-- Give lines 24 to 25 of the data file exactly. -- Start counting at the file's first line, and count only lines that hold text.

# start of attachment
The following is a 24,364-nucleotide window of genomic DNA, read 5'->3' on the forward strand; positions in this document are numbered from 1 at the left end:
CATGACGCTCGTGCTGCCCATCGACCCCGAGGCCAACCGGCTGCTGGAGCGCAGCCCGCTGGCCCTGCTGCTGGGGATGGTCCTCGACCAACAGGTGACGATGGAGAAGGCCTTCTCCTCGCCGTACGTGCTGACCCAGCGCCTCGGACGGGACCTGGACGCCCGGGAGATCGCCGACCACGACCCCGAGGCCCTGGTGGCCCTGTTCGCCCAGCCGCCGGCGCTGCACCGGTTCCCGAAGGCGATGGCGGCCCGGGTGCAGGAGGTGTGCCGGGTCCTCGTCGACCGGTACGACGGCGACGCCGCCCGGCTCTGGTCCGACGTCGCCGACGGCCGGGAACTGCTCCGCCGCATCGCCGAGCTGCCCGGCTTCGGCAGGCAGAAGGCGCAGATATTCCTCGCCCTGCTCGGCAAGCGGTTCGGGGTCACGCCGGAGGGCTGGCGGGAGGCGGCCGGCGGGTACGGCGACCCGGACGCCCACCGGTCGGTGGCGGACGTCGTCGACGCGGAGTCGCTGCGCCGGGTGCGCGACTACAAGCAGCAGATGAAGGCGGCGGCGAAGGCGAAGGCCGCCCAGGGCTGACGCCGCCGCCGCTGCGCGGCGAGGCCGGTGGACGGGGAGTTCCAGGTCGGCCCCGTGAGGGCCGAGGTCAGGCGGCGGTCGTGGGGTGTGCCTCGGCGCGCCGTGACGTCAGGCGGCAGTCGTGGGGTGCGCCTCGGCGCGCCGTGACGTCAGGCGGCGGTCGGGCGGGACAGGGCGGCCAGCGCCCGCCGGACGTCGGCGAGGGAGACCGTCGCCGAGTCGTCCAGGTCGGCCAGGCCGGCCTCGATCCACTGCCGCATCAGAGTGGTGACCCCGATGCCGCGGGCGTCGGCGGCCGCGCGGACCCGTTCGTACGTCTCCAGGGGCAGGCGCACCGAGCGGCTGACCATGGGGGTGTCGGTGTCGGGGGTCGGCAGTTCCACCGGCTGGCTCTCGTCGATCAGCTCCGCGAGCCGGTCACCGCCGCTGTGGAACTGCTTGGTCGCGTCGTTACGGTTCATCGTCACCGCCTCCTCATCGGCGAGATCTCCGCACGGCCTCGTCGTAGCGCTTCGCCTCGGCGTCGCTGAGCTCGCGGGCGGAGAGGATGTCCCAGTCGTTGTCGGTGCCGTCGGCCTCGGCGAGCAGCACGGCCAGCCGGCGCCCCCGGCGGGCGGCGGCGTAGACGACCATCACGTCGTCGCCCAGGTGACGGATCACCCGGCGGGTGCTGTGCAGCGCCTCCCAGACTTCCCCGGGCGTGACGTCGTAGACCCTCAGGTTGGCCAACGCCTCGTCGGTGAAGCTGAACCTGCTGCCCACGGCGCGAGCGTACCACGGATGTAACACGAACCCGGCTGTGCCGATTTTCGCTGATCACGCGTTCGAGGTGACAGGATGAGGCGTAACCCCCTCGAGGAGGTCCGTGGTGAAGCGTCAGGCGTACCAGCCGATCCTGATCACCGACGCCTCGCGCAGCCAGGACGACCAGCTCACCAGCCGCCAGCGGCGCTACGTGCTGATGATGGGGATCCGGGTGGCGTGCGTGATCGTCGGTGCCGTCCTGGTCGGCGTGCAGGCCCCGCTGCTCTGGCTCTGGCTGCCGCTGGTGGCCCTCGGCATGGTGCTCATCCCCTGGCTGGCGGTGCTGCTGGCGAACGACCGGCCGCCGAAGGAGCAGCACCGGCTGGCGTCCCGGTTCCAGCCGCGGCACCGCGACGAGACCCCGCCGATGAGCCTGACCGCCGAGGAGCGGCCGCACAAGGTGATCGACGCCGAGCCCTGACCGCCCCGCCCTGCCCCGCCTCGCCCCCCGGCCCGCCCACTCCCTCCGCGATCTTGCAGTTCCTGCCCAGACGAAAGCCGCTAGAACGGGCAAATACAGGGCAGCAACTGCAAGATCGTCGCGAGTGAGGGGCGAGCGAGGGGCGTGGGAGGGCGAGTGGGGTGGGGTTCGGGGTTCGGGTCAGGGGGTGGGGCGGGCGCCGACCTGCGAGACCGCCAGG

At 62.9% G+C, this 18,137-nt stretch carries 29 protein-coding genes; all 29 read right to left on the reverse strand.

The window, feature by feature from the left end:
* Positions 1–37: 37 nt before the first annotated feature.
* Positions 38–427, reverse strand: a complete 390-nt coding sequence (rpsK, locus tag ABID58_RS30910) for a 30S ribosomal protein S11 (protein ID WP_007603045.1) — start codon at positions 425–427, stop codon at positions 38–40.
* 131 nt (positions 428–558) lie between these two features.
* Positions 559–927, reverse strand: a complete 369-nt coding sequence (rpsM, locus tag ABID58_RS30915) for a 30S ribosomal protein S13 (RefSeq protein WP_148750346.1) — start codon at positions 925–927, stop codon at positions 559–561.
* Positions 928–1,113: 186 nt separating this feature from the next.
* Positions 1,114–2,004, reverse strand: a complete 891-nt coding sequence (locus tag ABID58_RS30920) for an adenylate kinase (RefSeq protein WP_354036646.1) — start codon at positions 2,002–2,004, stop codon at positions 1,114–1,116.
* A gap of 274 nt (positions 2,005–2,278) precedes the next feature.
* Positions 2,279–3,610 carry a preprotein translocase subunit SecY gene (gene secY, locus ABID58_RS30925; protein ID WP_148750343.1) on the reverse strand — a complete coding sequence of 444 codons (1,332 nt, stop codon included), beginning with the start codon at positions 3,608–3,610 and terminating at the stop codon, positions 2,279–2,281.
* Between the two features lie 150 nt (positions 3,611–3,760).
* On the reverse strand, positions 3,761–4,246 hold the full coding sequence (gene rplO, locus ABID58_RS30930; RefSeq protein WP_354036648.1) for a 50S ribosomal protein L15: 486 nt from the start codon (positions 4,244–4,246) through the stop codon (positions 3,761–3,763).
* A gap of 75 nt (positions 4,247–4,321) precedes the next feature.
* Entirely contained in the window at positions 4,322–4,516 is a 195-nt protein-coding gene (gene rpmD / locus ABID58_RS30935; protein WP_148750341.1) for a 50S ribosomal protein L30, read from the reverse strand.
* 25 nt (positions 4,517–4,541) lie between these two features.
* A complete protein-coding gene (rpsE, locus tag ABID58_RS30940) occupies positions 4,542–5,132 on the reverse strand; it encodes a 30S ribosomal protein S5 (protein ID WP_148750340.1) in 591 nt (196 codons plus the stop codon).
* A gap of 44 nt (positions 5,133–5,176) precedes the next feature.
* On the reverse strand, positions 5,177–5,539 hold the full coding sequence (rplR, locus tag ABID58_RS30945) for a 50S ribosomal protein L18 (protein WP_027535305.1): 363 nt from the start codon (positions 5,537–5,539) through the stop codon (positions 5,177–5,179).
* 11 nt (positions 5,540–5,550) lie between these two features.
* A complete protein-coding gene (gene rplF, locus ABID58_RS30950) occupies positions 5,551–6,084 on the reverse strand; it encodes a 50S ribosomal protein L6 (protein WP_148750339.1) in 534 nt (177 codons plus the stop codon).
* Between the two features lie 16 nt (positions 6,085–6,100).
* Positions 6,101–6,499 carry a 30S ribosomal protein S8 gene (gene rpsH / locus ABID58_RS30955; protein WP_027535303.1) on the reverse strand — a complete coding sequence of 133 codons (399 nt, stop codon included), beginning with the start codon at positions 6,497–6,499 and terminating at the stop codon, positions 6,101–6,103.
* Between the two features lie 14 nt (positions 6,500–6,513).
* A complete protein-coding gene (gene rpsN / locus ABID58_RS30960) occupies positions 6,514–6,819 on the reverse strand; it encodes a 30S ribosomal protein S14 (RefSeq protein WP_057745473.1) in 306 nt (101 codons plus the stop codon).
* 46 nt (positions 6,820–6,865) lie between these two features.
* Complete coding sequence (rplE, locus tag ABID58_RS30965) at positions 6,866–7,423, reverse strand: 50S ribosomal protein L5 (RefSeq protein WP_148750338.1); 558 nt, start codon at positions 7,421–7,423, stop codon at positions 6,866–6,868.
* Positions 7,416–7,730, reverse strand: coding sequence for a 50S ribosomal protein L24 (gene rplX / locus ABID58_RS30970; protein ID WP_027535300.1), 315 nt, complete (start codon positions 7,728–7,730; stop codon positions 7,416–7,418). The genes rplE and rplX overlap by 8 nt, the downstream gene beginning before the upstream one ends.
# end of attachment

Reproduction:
* Positions 6,101–6,499 carry a 30S ribosomal protein S8 gene (gene rpsH / locus ABID58_RS30955; protein WP_027535303.1) on the reverse strand — a complete coding sequence of 133 codons (399 nt, stop codon included), beginning with the start codon at positions 6,497–6,499 and terminating at the stop codon, positions 6,101–6,103.
* Between the two features lie 14 nt (positions 6,500–6,513).